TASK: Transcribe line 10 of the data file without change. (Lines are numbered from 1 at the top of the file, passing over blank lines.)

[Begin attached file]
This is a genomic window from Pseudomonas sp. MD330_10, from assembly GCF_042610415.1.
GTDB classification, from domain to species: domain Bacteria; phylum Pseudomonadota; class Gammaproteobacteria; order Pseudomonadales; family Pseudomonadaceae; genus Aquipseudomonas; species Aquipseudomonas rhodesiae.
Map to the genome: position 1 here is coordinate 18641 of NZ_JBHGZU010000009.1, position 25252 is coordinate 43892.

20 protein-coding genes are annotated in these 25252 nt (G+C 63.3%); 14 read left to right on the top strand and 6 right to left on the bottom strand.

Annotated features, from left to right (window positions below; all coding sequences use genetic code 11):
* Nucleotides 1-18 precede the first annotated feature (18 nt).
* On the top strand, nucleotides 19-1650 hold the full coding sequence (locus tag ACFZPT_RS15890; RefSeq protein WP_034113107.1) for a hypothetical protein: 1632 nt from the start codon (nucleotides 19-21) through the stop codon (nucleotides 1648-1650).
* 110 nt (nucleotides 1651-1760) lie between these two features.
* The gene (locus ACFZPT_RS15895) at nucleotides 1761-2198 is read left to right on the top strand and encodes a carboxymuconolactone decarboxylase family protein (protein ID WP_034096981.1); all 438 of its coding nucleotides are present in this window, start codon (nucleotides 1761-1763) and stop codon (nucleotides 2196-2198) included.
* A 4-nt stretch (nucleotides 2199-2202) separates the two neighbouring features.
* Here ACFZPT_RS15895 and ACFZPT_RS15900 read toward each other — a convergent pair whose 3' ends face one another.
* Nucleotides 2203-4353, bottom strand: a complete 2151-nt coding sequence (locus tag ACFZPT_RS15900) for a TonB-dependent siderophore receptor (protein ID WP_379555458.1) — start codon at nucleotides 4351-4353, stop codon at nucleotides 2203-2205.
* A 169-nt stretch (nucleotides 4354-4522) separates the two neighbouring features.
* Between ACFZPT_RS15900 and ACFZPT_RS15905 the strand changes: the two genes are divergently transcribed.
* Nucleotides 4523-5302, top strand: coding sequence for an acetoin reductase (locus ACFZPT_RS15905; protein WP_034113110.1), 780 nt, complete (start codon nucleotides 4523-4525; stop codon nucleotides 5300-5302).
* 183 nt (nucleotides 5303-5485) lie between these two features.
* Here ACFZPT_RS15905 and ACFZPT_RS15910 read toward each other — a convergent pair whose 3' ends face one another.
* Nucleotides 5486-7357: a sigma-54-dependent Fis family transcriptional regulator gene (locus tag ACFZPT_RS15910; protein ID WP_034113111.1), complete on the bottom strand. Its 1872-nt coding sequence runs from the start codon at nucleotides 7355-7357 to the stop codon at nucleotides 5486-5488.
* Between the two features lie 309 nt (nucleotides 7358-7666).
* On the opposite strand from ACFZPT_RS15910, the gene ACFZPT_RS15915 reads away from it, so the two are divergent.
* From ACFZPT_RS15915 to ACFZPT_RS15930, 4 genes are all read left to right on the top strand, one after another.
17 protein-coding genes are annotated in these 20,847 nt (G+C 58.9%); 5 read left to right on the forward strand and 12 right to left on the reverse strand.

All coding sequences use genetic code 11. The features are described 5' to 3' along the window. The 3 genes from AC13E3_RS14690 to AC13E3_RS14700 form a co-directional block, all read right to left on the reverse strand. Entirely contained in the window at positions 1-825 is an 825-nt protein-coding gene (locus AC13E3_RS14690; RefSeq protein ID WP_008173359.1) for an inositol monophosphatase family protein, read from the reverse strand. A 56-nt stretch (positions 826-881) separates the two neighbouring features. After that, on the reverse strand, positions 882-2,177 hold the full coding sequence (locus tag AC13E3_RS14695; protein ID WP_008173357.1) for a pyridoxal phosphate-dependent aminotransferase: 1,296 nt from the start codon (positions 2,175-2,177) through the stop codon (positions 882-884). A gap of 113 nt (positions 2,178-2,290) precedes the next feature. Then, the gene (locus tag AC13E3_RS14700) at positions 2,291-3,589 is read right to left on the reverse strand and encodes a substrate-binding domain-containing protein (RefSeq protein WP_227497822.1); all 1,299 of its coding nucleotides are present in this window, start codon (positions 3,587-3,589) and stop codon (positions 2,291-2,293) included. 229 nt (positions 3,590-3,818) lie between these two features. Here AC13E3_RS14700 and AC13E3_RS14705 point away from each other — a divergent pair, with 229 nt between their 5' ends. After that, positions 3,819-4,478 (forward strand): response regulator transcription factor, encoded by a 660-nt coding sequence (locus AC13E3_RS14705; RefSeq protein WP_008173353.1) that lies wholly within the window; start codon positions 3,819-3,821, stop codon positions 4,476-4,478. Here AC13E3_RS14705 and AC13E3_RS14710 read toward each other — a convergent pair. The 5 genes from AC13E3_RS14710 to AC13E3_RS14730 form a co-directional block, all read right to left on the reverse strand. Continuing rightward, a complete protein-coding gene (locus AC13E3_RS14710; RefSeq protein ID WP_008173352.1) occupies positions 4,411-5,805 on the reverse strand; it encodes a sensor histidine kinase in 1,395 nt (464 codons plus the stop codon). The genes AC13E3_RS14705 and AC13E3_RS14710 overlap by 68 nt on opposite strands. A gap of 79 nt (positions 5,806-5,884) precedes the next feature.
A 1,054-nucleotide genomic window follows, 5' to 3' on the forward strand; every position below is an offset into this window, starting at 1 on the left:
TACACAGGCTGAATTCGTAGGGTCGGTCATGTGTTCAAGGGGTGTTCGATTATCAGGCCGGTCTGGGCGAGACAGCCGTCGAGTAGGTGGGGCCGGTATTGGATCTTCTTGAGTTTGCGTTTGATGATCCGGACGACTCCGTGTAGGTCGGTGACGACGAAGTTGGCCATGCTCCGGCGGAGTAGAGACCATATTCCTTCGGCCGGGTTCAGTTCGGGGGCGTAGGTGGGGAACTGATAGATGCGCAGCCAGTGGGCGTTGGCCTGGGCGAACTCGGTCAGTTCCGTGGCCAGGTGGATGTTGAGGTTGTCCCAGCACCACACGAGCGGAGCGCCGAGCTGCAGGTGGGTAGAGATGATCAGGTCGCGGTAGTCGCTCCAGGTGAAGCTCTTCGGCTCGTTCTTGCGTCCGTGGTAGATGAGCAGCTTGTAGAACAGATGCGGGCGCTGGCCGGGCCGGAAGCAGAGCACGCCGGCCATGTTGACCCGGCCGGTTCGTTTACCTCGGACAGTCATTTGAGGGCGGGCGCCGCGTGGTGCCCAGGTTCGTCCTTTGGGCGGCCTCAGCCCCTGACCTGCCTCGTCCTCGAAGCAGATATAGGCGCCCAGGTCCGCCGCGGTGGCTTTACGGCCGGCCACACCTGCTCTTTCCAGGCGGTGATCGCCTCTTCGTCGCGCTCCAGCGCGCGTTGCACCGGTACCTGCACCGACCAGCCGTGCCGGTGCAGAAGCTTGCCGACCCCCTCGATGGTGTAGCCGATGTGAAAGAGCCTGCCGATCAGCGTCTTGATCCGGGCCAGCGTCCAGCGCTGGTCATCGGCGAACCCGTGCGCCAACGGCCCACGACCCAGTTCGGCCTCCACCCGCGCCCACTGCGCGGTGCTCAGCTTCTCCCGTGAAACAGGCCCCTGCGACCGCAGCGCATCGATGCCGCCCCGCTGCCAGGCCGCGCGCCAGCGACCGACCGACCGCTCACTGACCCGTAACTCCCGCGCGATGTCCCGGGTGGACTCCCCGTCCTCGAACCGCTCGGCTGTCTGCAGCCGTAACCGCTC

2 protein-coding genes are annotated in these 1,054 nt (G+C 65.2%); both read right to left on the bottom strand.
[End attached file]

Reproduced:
* A 4-nt stretch (nucleotides 2199-2202) separates the two neighbouring features.